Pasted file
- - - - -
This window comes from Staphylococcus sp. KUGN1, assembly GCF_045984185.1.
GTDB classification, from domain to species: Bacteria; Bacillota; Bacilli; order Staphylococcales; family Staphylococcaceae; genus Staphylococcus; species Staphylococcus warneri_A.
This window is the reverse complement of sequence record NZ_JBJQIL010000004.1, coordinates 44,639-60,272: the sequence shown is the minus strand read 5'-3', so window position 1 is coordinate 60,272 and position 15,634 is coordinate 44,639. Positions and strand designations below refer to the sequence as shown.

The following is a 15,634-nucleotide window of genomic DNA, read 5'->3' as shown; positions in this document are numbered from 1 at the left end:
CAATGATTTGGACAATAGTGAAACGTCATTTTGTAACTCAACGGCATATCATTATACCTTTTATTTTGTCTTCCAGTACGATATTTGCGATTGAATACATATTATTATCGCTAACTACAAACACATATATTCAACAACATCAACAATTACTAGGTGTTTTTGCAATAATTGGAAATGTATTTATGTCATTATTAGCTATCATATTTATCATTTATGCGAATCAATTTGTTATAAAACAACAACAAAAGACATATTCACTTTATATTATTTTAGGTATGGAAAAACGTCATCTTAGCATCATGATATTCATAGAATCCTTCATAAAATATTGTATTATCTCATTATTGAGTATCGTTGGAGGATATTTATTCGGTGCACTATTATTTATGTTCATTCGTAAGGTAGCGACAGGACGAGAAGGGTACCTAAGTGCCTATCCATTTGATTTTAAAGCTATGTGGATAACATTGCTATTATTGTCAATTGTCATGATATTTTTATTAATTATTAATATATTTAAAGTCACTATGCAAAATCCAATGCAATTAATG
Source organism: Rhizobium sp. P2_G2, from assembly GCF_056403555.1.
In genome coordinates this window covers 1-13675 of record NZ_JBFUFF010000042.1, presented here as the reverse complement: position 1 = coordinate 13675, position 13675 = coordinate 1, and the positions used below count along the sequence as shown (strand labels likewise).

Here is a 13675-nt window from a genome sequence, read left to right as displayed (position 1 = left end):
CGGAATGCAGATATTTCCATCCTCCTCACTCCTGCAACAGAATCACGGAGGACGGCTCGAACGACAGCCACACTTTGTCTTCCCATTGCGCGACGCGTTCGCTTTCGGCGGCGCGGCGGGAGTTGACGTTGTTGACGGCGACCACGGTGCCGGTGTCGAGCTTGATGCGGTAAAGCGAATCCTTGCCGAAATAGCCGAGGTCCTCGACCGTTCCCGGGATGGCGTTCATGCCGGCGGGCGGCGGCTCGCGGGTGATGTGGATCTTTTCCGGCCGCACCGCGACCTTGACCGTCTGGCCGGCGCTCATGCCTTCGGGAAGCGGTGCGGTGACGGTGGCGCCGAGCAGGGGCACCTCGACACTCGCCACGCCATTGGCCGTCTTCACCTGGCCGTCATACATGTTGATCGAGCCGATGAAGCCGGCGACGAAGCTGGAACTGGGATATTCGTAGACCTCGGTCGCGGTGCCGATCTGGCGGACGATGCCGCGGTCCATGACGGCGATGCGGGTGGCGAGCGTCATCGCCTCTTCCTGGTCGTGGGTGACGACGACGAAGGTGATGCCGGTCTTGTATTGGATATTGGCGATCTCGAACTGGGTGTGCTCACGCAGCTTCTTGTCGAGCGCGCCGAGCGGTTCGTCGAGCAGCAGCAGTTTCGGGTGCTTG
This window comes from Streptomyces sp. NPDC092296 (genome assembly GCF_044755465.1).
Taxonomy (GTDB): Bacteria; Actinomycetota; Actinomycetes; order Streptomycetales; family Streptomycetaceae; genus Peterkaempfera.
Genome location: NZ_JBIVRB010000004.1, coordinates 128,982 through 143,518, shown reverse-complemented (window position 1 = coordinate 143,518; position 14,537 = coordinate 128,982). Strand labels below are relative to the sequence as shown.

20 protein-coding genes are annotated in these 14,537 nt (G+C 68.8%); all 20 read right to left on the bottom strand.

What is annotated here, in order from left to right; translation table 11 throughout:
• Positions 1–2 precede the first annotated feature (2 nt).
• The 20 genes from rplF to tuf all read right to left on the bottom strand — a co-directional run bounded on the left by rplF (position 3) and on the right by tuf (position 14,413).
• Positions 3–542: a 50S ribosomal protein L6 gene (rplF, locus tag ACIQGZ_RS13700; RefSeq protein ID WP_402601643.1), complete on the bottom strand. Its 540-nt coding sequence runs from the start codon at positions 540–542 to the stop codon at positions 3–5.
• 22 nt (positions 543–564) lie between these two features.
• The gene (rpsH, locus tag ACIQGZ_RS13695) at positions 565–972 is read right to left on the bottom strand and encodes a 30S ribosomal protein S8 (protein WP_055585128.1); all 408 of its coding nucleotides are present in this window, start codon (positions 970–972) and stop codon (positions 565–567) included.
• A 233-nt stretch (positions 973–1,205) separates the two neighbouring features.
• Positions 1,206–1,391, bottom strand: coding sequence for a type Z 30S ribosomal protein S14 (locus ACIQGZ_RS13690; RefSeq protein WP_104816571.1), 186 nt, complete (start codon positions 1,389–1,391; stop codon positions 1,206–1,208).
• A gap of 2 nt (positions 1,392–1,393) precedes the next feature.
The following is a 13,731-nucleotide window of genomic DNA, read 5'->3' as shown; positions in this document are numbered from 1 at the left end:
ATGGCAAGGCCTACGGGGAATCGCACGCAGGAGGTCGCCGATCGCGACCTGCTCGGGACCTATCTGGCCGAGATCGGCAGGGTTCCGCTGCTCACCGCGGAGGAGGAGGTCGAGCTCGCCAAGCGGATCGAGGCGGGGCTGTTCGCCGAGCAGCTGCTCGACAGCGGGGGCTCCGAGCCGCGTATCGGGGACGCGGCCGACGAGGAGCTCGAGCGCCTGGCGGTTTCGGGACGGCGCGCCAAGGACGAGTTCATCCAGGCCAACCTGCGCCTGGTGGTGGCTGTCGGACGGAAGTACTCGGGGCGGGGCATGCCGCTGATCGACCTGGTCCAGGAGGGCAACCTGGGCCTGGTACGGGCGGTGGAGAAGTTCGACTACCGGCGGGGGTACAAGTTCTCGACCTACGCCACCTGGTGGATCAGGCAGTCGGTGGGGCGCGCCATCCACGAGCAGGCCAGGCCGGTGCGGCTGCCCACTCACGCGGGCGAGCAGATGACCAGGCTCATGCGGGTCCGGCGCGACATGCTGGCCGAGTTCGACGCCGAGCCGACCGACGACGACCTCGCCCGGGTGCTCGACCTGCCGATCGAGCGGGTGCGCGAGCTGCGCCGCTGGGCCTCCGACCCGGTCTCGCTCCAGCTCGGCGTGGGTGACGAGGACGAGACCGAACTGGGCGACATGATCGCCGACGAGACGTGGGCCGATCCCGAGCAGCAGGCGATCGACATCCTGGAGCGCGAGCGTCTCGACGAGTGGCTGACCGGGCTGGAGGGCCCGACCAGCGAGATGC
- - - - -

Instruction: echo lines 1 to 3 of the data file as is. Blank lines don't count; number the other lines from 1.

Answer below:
This window comes from Staphylococcus sp. KUGN1, assembly GCF_045984185.1.
GTDB classification, from domain to species: Bacteria; Bacillota; Bacilli; order Staphylococcales; family Staphylococcaceae; genus Staphylococcus; species Staphylococcus warneri_A.
This window is the reverse complement of sequence record NZ_JBJQIL010000004.1, coordinates 44,639-60,272: the sequence shown is the minus strand read 5'-3', so window position 1 is coordinate 60,272 and position 15,634 is coordinate 44,639. Positions and strand designations below refer to the sequence as shown.